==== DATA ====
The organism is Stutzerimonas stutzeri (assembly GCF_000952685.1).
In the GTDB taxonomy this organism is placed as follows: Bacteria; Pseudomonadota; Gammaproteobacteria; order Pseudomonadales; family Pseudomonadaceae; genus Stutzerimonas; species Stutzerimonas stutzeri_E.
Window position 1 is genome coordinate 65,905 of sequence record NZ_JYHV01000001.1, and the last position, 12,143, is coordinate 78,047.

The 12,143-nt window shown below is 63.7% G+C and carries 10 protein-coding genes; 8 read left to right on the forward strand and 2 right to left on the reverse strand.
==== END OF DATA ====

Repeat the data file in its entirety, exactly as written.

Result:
The organism is Stutzerimonas stutzeri (assembly GCF_000952685.1).
In the GTDB taxonomy this organism is placed as follows: Bacteria; Pseudomonadota; Gammaproteobacteria; order Pseudomonadales; family Pseudomonadaceae; genus Stutzerimonas; species Stutzerimonas stutzeri_E.
Window position 1 is genome coordinate 65,905 of sequence record NZ_JYHV01000001.1, and the last position, 12,143, is coordinate 78,047.

The 12,143-nt window shown below is 63.7% G+C and carries 10 protein-coding genes; 8 read left to right on the forward strand and 2 right to left on the reverse strand.